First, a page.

App Annie consented to a cease-and-desist order and to pay a $10 million penalty. Schmitt agreed to pay a penalty of $300,000 and is prohibited from serving as an officer or director of any public company for three years. App Annie's new CEO Theodore Krantz released a statement assuring customers that it had "established a new standard of trust and transparency for the newly created alternative data market."

He furthered warned that "[m]any businesses may be unknowingly leveraging data reliant on confidential public company information without explicit consent which we believe puts companies using digital/mobile market data at significant risk. It is our opinion that the entire alternative data space needs to be regulated."

What this means for the data privacy space

In the United States, data privacy has long been the subject of state regulation. California, in particular, has long been the leader in the privacy regulation arena with the passage of the most comprehensive privacy law in the country, the California Consumer Privacy Act (the "CCPA") which went into effect on January 1, 2020.

Additionally, under California law, data brokers are required to register with the Attorney General online (Vermont also has a similar data broker registration law). As part of the registration, the business must pay a fee and provide information concerning its "data collection practices." Cal. Civ. Code § 1798.99.82.

On the federal level, the FTC has also been active in the data privacy enforcement space, but the App Annie action shows that the SEC — as in other areas — will use its pre-existing statutory enforcement tools (such as Section 10(b) of the Exchange Act in the App Annie case) to focus on cyber and data privacy issues.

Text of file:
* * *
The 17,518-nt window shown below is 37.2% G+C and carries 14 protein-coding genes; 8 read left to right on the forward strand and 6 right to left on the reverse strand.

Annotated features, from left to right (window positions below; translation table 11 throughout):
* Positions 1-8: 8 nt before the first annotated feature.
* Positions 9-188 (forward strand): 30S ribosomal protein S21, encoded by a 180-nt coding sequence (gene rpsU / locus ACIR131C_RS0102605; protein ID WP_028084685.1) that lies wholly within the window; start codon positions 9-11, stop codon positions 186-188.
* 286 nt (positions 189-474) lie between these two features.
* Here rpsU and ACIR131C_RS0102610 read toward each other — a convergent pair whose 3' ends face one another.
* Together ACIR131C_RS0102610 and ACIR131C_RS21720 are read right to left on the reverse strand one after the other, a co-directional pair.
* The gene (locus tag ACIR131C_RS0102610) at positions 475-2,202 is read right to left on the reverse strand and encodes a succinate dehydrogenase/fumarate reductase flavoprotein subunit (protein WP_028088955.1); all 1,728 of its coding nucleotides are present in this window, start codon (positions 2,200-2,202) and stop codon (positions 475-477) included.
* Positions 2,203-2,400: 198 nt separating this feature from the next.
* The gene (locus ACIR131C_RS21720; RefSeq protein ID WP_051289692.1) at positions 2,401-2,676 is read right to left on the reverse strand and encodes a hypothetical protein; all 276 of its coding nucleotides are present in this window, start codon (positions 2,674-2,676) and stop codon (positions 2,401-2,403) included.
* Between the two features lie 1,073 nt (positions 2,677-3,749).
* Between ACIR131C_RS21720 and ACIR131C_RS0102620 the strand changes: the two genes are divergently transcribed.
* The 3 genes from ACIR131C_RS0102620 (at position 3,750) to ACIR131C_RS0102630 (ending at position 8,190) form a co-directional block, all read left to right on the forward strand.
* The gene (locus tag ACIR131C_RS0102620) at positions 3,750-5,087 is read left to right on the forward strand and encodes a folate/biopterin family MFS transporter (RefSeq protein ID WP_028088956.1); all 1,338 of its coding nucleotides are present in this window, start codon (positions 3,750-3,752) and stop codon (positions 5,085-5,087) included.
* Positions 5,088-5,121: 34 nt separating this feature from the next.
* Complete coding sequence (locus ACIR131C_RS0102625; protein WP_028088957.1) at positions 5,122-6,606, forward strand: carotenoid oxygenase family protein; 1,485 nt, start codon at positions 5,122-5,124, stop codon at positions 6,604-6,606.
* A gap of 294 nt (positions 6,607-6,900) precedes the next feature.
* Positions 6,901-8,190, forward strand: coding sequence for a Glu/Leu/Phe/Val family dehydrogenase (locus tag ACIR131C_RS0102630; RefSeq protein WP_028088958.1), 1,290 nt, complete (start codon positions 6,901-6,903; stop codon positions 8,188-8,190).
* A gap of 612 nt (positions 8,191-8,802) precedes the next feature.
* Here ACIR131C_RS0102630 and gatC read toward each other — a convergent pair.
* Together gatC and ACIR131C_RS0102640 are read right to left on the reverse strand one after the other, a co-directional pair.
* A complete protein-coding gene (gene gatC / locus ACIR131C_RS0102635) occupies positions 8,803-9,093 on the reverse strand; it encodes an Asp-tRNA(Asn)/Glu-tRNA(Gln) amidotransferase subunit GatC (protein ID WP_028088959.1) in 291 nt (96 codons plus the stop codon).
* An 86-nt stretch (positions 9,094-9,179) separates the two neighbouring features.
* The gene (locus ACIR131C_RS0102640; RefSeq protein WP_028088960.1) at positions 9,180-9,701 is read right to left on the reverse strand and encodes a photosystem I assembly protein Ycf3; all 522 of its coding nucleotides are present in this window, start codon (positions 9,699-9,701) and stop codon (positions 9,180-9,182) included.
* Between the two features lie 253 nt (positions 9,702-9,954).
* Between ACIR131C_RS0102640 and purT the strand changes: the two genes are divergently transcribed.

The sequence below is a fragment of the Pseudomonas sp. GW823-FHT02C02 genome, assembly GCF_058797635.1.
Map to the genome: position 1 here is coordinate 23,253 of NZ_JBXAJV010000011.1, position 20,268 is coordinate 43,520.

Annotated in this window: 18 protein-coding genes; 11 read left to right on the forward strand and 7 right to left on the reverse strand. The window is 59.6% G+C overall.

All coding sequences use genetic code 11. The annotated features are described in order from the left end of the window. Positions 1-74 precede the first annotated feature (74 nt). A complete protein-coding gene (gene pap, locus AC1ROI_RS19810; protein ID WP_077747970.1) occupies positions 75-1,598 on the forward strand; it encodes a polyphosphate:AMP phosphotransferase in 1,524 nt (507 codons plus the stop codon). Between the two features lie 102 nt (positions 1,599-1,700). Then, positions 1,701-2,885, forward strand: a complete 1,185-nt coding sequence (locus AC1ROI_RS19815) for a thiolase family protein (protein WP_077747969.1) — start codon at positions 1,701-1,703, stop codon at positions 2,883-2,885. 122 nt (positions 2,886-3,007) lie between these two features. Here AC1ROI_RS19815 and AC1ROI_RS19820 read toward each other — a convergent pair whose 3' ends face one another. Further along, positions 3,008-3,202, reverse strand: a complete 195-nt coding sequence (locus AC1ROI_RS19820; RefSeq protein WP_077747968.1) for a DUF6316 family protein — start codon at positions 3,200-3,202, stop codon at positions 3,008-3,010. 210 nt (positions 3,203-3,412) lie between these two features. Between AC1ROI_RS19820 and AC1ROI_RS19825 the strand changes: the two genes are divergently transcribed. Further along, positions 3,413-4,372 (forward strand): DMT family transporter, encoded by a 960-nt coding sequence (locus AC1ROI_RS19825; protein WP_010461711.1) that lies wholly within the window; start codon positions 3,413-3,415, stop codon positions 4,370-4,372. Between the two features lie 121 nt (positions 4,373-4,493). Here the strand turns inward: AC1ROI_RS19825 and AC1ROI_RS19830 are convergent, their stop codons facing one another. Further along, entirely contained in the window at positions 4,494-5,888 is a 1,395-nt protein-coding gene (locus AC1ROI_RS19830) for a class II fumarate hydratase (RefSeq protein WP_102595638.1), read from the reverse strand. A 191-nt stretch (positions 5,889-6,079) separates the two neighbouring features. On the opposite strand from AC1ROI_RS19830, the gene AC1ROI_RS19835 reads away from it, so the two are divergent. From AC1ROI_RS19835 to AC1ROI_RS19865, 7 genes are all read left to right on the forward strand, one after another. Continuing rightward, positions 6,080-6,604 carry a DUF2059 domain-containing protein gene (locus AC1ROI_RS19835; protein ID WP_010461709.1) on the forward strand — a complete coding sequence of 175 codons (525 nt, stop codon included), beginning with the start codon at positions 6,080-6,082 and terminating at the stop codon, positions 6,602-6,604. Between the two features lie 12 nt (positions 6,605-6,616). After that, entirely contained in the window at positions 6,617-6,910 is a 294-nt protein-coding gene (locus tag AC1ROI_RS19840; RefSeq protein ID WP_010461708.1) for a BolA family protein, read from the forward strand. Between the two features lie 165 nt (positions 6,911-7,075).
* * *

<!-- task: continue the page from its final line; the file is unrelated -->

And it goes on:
Public companies and other SEC-regulated entities should thus be aware that such data privacy procedures and the company's response to data privacy incidents, as well as the disclosures to investors surrounding those issues, may generate SEC attention, in addition to attention from other regulators as well.

Register now for FREE unlimited access to Reuters.com
Opinions expressed are those of the author. They do not reflect the views of Reuters News, which, under the Trust Principles, is committed to integrity, independence, and freedom from bias. Westlaw Today is owned by Thomson Reuters and operates independently of Reuters News.

Cynthia Cole is a partner at Baker Botts LLP and the deputy department chair of the corporate section in the San Francisco and Palo Alto, California, offices. Her practice focuses on corporate, strategic and technology transactions and data privacy. She can be reached at cynthia.cole@bakerbotts.com.

Brendan Quigley is a partner in the New York office of Baker Botts LLP. His practice focuses on SEC and DOJ securities and commodities enforcement matters, FCPA-related investigations and counseling, and matters arising under the False Claims Act, as well as commercial disputes. He is a former federal prosecutor in the Southern District of New York. He can be reached at brendan.quigley@bakerbotts.com.

Natalie Sanders is a litigation associate in the Palo Alto office of Baker Botts LLP. She represents clients in a variety of complex commercial matters including consumer class actions, and has experience with disputes regarding trade secrets, breach of contract, and breach of fiduciary duty. She can be reached at natalie.sanders@bakerbotts.com.